"People exposed to poor air quality may experience symptoms such as coughing, sneezing, itchy or watery eyes, runny nose, sore throat, headaches, fatigue, and difficulty breathing," Dr. Gupta says.

The US Air Quality Index says all groups can watch for symptoms that poor air quality is affecting their health, such as coughing and shortness of breath, and take it easier if you notice them cropping up. Additionally, the site notes that people with heart disease should watch for "symptoms such as palpitations, shortness of breath, or unusual fatigue," which "may indicate a serious problem. If you have any of these, contact your health care provider."

"Symptoms associated with wildfire smoke exposure generally decrease as soon as exposure to the smoke is stopped. However, some find that symptoms last for days after exposure," Dr. Perlmutter states. In general, if you're experiencing symptoms you think may be connected to the air quality, don't hesitate to contact your healthcare provider to ask for next steps, especially if you have a preexisting condition.

How to Deal With Poor Air Quality

When dealing with poor air quality, it can be confusing to know what to do. Is it safe to go outside, or should you stay inside until the smoke clears? If you have to go outside, are there ways to protect yourself and your family? Fortunately, there are several precautions you can take. From limiting outdoor activities to wearing a mask, here's how to treat bad air quality symptoms and how to avoid poor air quality.

Limit Outdoor Activities, Especially Exercise

In general, the US Air Quality Index guidelines recommend that as the AQI gets higher, you should plan to spend less time outside, especially active time.

As soon as the AQI hits "moderate" or "yellow," unusually sensitive people (so those with severe asthma, for instance) should "consider making outdoor activities shorter and less intense. Watch for symptoms such as coughing or shortness of breath. These are signs to take it easier," according to the US Air Quality Index's guide for particle pollution. But everyone else can go about their day as normal.

The next AQI ranking, "orange," affects more people, including anyone in "sensitive groups." Once the AQI is over 100, people in this group should, "make outdoor activities shorter and less intense," the US Air Quality Index states. "It's OK to be active outdoors, but take more breaks. Watch for symptoms such as coughing or shortness of breath."

When the AQI surpasses 151, sensitive groups should avoid long or intense outdoor activities altogether, and try to move all activities indoors. But everyone should try to avoid long or intense activities outside and take frequent breaks.

After the AQI surpasses 201, sensitive groups are recommended to stay inside, and everyone is encouraged to do the same. And once the AQI hits the "hazardous" 301 level, everyone is recommended to stay inside as much as possible.

Wear a Mask When You're Outdoors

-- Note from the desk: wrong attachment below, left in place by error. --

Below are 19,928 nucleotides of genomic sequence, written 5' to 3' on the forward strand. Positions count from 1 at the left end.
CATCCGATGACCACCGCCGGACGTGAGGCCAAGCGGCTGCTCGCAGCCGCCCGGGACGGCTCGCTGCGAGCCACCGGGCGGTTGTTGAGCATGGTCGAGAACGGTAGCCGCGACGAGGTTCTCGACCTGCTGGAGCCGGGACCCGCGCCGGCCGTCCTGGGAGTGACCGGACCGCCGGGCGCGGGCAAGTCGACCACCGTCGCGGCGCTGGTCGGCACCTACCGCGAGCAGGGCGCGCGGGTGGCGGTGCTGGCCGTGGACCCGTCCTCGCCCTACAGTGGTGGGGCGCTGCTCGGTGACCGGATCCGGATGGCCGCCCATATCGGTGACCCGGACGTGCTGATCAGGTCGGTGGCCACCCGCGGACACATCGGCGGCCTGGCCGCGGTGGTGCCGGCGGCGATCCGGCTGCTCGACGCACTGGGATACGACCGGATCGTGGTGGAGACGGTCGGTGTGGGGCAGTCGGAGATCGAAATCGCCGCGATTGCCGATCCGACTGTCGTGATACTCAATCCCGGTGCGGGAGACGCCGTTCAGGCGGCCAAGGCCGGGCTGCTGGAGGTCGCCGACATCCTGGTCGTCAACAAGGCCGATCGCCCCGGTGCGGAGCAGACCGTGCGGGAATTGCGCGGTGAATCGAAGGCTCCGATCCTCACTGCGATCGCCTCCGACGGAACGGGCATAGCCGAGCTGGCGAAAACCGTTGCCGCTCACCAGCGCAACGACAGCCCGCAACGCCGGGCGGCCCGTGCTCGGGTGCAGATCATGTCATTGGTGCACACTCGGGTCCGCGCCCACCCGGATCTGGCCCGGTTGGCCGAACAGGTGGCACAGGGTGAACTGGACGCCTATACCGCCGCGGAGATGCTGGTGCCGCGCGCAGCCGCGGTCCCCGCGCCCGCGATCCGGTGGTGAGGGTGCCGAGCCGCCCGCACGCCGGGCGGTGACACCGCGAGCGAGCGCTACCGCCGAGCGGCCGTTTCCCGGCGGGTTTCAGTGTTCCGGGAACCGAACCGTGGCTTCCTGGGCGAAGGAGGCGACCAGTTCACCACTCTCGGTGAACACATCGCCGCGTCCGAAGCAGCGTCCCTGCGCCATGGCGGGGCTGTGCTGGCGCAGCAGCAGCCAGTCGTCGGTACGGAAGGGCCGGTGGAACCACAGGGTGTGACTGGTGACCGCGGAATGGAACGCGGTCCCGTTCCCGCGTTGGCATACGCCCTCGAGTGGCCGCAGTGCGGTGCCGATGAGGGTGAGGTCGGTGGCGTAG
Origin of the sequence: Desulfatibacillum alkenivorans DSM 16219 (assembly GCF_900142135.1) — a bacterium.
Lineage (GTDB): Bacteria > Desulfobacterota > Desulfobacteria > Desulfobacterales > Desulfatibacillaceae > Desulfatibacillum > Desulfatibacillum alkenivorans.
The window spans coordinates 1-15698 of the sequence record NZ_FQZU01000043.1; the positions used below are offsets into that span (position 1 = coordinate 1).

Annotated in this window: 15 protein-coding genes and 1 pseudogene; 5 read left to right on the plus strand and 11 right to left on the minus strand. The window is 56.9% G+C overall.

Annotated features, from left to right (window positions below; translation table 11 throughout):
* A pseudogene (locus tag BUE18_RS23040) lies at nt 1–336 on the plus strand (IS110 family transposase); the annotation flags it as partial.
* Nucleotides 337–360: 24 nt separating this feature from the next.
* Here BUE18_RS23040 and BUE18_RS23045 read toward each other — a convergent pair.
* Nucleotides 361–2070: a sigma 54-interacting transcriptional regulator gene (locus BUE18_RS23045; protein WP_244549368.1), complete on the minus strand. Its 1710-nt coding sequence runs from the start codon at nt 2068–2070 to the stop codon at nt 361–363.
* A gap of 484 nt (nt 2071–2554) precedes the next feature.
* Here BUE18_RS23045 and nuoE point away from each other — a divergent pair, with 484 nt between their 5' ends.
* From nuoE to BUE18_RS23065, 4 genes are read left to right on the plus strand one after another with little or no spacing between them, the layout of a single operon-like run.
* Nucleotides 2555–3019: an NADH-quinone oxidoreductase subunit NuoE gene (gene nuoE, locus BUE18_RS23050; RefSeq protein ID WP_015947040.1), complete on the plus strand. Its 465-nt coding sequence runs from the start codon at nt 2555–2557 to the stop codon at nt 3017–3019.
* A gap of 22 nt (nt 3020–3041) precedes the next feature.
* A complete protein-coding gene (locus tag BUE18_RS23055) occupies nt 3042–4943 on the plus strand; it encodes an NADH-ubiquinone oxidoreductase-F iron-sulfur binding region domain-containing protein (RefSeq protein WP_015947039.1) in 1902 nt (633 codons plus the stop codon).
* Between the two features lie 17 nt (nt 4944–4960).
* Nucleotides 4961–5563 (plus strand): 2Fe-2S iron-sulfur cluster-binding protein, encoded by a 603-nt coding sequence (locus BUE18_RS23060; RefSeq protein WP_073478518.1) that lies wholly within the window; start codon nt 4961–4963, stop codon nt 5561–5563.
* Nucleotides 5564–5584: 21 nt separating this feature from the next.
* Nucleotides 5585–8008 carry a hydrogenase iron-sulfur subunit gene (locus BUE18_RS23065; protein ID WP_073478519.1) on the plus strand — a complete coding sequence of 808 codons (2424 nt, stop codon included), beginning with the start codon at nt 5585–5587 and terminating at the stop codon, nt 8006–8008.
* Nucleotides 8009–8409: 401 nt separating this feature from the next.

"Masking is considered one potential way to protect your body from wildfire smoke," says Austin Perlmutter, MD, board-certified internal medicine physician and managing director at Big Bold Health. "However, while a well-fitting N95 mask may provide some benefit, cloth masks, dusk masks, and other lower-quality masks don't seem to provide much protection."

About masking, Dr. Gupta adds: "It's important to use [a mask] that is specifically designed to filter out fine particles, such as N95 or KN95 respirators or masks with a similar filtration capability. These masks create a seal against the face and effectively filter out small particles." Homemade cloth masks or face coverings and regular surgical masks don't work as well.

Use an Air Purifier and Turn on the Air Conditioner

When the AQI is high, you should keep your windows and doors closed. "Turn on AC and keep it on the recirculate mode," says Dr. Mireku. She also advises that people use High Efficiency Particulate Air (HEPA) filters "to remove the smoke particles in the air."

But even so, the EPA notes that pollution can get into your house through small openings and cracks in your home. And certain types of fans that vent air to the outdoors or heating or air-conditioning systems with fresh air intakes can also let in outdoor air. Do what you can to keep your home sealed up tight, and if you have an air purifier at home, now's the time to turn it on.

Watch Out For Excess Heat

If you don't have an air conditioner and it's hot outdoors, indoor heat can reach unsafe levels. You don't want to risk heat stroke in an attempt to protect your family from pollution. So the US Air Quality Index suggests, "if you are hot, go someplace with air conditioning or check with your local government to find out if cooling centers are available in your community."

— Additional reporting by Alexis Jones

Mirel Zaman is the wellness director at PS. She has nearly 15 years of experience working in the health and wellness space, writing and editing articles about fitness, general health, mental health, relationships and sex, food and nutrition, astrology, spirituality, family and parenting, culture, and news.

Alexis Jones is the senior health and fitness editor at PS. Her passions and areas of expertise include women's health and fitness, mental health, racial and ethnic disparities in healthcare, and chronic conditions. Prior to joining PS, she was the senior editor at Health magazine. Her other bylines can be found at Women's Health, Prevention, Marie Claire, and more.